• Leveraging Differences in AI and Human "Vision" to Improve Breast Cancer Detection

    Mehta, Tejas S (2023-10-17)
    Screening mammography is the single most effective test to reduce breast cancer mortality. Despite improvements in mammography technology, including digital breast tomosynthesis, it remains an imperfect test, with one in eight cancers missed at time of interpretation. Supplemental imaging with US, contrast-enhanced MRI, or contrast-enhanced mammography has been recommended in women with higher-than-average risk to improve breast cancer detection. However, challenges arise for women who are not identified as being at higher-than-average risk or who may not have access to these tests. Artificial intelligence (AI) models using deep learning technology have the potential to find cancers not identified by humans, improving the efficacy of screening mammography.
  • First United States multicenter experience with the new-generation FRED X surface-modified flow diversion stent: feasibility, safety, and short-term efficacy

    Abbas, Rawad; Lan, Matthews; Naamani, Kareem El; Atallah, Elias; Salem, Mohamed; Burkhardt, Jan-Karl; Kühn, Anna Luisa; Puri, Ajit; Monteiro, Andre; Levy, Elad I; et al. (2023-10-06)
    Objective: Flow diversion created a paradigm shift in the treatment of intracranial aneurysms. The new flow redirection endoluminal device with X technology (FRED X) is the latest update of the recent Food and Drug Administration-approved FRED. The FRED X is engineered to reduce material thrombogenicity and enhance vessel healing. In this study, the authors aimed to evaluate the feasibility and early safety and efficacy of the new FRED X. Methods: The authors retrospectively collected and analyzed data from patients who had undergone flow diversion with the new FRED X at four tertiary cerebrovascular centers in the United States from February 2022 through July 2022. Results: Forty-four patients with 45 aneurysms treated using 46 devices comprised the overall study cohort and were divided into two groups: 39 patients with unruptured aneurysms and 5 patients with ruptured aneurysms. The mean patient age was 57.7 ± 9.1 years, and most patients were female (84%). Ninety-one percent of the aneurysms were saccular, with the majority (93%) located in the anterior circulation, specifically the posterior communicating (27%) and carotid ophthalmic (27%) territories. The mean maximum aneurysm diameter was 5.6 ± 4.6 mm, and 20% of the lesions had been previously treated. The mean procedure time was 61.6 minutes, with a mean cumulative fluoroscopy time of 24.6 minutes. Additionally, 7% of the lesions received adjunct treatment. Stent placement was successful in 100% of cases, achieving good wall apposition and complete neck coverage. Further, immediate aneurysm contrast stasis > 90% was observed in 61% of cases. Symptomatic postoperative complications occurred in 3 patients in the unruptured cohort and 1 patient in the ruptured cohort. All patients in the study were discharged on dual antiplatelet regimens with a modified Rankin Scale score of 0. At 6 months after treatment, 89% of cases had adequate occlusion, with < 6% of cases having asymptomatic in-stent stenosis. All patients had excellent functional outcomes. Conclusions: FRED X for the treatment of an intracranial aneurysm is technically feasible alone or in conjunction with intrasaccular embolization. In addition, the study results showed very promising early safety and efficacy. Follow-up studies should establish the long-term safety and efficacy profiles of this new stent.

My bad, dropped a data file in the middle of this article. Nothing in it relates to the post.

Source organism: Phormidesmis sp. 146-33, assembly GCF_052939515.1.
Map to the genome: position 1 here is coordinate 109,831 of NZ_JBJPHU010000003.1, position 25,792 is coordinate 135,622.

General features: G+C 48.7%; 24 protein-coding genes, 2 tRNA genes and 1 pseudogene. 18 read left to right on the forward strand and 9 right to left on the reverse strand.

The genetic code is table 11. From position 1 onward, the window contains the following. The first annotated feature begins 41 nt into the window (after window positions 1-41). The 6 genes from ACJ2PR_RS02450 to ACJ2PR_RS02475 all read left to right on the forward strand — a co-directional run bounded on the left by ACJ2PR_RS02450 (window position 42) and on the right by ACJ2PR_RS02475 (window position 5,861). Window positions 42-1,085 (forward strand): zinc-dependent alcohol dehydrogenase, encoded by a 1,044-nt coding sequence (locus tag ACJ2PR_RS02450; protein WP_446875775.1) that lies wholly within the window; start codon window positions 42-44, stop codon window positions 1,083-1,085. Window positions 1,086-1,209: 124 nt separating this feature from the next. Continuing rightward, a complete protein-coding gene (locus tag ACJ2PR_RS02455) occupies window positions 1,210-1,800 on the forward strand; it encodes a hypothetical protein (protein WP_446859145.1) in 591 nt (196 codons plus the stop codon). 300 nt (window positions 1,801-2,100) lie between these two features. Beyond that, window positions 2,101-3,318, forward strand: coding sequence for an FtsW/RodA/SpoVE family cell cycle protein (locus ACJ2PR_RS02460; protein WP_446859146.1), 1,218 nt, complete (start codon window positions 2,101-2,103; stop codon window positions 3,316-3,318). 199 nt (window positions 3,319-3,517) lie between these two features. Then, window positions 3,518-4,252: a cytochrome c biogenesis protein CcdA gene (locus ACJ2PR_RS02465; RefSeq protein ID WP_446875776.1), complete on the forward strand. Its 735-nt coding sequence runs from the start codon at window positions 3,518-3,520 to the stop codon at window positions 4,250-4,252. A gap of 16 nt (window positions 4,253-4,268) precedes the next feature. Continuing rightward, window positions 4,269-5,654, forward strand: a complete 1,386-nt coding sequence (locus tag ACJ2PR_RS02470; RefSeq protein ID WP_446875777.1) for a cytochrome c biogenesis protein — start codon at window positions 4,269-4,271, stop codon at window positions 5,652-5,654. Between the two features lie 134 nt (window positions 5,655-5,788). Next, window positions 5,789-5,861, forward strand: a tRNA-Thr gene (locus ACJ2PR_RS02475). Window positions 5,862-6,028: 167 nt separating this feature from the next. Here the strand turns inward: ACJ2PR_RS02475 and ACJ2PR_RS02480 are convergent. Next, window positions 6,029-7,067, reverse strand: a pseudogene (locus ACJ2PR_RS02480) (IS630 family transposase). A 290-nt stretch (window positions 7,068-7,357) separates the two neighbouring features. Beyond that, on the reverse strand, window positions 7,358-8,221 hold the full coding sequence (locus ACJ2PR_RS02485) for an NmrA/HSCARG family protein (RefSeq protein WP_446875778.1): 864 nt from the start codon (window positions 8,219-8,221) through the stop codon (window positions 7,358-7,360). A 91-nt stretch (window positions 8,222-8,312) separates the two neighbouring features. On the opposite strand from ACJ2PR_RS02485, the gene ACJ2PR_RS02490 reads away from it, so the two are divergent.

• Surface modification of neurovascular stents: from bench to patient

    Zoppo, Christopher T; Mocco, J; Manning, Nathan W; Bogdanov, Alexei A. Jr.; Gounis, Matthew J (2023-10-04)
    Flow-diverting stents (FDs) for the treatment of cerebrovascular aneurysms are revolutionary. However, these devices require systemic dual antiplatelet therapy (DAPT) to reduce thromboembolic complications. Given the risk of ischemic complications as well as morbidity and contraindications associated with DAPT, demonstrating safety and efficacy for FDs either without DAPT or reducing the duration of DAPT is a priority. The former may be achieved by surface modifications that decrease device thrombogenicity, and the latter by using coatings that expedite endothelial growth. Biomimetics, commonly achieved by grafting hydrophilic and non-interacting polymers to surfaces, can mask the device surface with nature-derived coatings from circulating factors that normally activate coagulation and inflammation. One strategy is to mimic the surfaces of innocuous circulatory system components. Phosphorylcholine and glycan coatings are naturally inspired and present on the surface of all eukaryotic cell membranes. Another strategy involves linking synthetic biocompatible polymer brushes to the surface of a device that disrupts normal interaction with circulating proteins and cells. Finally, drug immobilization can also impart antithrombotic effects that counteract normal foreign body reactions in the circulatory system without systemic effects. Heparin coatings have been explored since the 1960s and used on a variety of blood contacting surfaces. This concept is now being explored for neurovascular devices. Coatings that improve endothelialization are not as clinically mature as anti-thrombogenic coatings. Coronary stents have used an anti-CD34 antibody coating to capture circulating endothelial progenitor cells on the surface, potentially accelerating endothelial integration. Similarly, coatings with CD31 analogs are being explored for neurovascular implants.